Wednesday, September 29, 2004

Fighting the Global War On Terror

Mark Helprin of the Claremont Institute offers some excellent advice on what the U.S. needs to do to prevail in the war on terror. In an extensive analysis of what it will take to win this struggle Helprin claims that:

Neither the party in power nor the opposition has awakened to what must be done or what may happen if it is not. Neither party, nor the Left, nor the Right, nor the civilian defense establishment, nor the highest ranking military, nor the Congress, nor the people themselves, has been willing, in a war not of our own making, adequately to prepare for war, to declare war, rigorously to define the enemy, to decide upon disciplined and intelligent war aims, to subjugate the economy to the common defense, or even to endorse the most elemental responsibilities of government, such as controlling the borders of and entry to our sovereign territory.

Later in the piece he says this:

[T]he borders must be controlled absolutely, as is the right of every sovereign nation. It is hardly impossible and would demand no more than adding to the Border Patrol a paramilitary force of roughly 30,000, equipped with vehicles, helicopters, unmanned aerial drones, fences, and sensors. Crowded and slow entry points should be expanded to provide quick and thorough inspection by traditional methods and inspection to the limits of technological advance where traditional methods are impossible, as in searching the interstices of vehicles, or packed cargo containers, for nuclear or chemical warfare material. The sea frontiers can be secured if we undertake to supplement the Coast Guard with a few dozen high endurance cutters, 100 coastal patrol vessels, 50 long-range reconnaissance aircraft, 100 helicopters, and the appropriate additional personnel; and if the navy, by expansion of its anti-submarine assets, fixed and afloat, guarantees against submarine infiltration.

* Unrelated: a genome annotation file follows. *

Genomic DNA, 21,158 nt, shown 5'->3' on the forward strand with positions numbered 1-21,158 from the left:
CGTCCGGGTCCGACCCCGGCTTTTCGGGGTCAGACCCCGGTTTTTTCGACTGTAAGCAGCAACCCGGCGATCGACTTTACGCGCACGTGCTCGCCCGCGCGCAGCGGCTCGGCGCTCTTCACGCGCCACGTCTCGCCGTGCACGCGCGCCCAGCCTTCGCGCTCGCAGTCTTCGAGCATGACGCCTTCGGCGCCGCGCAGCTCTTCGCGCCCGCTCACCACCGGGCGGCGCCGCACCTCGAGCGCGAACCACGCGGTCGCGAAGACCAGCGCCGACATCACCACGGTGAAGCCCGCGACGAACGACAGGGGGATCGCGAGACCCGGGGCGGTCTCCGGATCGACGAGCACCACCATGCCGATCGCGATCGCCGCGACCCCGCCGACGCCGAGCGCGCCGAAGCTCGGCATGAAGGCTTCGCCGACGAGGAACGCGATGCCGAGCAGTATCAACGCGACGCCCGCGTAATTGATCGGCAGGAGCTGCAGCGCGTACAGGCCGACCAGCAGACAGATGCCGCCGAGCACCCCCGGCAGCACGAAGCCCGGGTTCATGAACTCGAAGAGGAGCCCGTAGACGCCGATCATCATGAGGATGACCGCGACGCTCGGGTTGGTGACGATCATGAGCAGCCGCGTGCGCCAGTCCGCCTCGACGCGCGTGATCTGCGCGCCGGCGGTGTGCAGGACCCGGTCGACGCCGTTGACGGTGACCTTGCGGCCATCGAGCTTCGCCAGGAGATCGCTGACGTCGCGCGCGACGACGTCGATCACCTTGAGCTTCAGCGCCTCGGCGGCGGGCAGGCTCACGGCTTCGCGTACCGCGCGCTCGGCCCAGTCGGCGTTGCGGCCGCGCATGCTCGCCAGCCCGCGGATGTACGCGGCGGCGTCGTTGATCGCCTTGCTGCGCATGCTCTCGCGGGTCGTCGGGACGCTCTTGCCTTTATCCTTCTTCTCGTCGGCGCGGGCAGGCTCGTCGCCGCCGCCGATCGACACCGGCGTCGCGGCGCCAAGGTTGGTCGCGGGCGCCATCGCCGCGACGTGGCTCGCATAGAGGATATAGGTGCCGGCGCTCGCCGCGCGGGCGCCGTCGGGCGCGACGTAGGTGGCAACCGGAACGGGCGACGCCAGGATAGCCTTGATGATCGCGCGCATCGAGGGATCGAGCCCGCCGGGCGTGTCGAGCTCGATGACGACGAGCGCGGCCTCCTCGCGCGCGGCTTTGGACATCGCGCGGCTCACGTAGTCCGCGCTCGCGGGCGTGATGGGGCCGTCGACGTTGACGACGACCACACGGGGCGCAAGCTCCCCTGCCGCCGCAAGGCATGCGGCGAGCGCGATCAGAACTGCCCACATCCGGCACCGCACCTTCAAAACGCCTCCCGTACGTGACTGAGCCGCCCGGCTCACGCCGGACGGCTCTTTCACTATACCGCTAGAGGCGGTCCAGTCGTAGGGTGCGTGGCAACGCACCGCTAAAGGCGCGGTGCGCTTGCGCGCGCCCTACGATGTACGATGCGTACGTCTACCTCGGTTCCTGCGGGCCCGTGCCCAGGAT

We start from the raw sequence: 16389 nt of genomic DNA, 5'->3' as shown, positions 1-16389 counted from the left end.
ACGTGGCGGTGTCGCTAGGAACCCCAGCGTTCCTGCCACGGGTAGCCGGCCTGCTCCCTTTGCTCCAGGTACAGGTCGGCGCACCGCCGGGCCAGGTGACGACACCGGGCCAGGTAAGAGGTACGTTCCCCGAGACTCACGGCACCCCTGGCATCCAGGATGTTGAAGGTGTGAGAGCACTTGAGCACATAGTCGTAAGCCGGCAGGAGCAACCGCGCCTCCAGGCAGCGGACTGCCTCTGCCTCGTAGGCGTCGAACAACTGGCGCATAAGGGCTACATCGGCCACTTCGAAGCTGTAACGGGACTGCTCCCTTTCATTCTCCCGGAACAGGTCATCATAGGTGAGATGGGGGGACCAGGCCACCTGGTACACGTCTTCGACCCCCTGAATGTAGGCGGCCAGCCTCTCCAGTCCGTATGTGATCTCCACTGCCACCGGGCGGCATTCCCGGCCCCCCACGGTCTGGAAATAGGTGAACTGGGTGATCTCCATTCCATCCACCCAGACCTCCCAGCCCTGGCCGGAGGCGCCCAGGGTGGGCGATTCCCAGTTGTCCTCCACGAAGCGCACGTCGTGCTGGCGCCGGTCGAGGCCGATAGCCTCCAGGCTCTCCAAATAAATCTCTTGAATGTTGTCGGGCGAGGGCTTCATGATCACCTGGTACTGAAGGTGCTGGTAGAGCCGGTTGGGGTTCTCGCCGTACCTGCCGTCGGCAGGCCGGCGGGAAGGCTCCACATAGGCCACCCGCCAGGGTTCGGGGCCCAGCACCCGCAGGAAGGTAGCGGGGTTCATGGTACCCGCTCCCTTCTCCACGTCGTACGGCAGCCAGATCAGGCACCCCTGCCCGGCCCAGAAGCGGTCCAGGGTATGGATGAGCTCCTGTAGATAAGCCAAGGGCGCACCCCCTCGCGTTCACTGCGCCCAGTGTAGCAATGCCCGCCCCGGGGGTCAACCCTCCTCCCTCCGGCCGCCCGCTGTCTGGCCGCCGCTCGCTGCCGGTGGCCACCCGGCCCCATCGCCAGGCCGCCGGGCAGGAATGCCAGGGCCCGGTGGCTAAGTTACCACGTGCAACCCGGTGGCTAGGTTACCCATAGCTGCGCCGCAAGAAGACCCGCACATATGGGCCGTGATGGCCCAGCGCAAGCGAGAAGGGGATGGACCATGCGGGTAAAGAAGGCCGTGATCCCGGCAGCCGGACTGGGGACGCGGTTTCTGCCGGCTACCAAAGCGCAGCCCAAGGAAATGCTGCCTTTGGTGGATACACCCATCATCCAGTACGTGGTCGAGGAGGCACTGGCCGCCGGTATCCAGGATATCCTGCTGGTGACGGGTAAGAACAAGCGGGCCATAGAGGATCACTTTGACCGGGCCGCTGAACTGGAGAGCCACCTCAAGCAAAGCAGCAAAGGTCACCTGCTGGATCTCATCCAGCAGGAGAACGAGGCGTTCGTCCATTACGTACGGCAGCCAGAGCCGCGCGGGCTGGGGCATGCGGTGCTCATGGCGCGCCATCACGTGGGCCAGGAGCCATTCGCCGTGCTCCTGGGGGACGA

Helprin has much more to say on the matter of what we should be doing in the GWOT and how we should be doing it. His suggestions are certainly thoughtful and merit full consideration. Let's hope the Bush administration is listening.

First Things

The August/September First Things contains much that is excellent, but three articles are particularly good. The first, by Stephen Barr, is entitled here.

Two other pieces are also very much worth your attention. In Capital Punishment: The Case For Justice the inestimable Jay Budzizewski makes a powerful argument for the inherent justice of the death penalty. Some excerpts:

So weighty is the duty of justice that it raises the question whether mercy is permissible at all. By definition, mercy is punishing the criminal less than he deserves, and it does not seem clear at first why not going far enough is any better than going too far. We say that both cowardice and rashness miss the mark of courage, and that both stinginess and prodigality miss the mark of generosity; why do we not say that both mercy and harshness miss the mark of justice? Making matters yet more difficult, the argument to abolish capital punishment is an argument to categorically extend clemency to all those whose crimes are of the sort that would be requitable by death.

The questions we must address are therefore three: Is it ever permissible for public authority to give the wrongdoer less than he deserves? If it is permissible, then when is it permissible? Is it permissible to grant such mercy categorically?

The balance of the article is a fascinating and erudite attempt to answer those questions.

The equally distinguished Robert Bork makes a case for providing marriage with constitutional shelter in The Necessary Amendment. Judge Bork opens his essay with these words: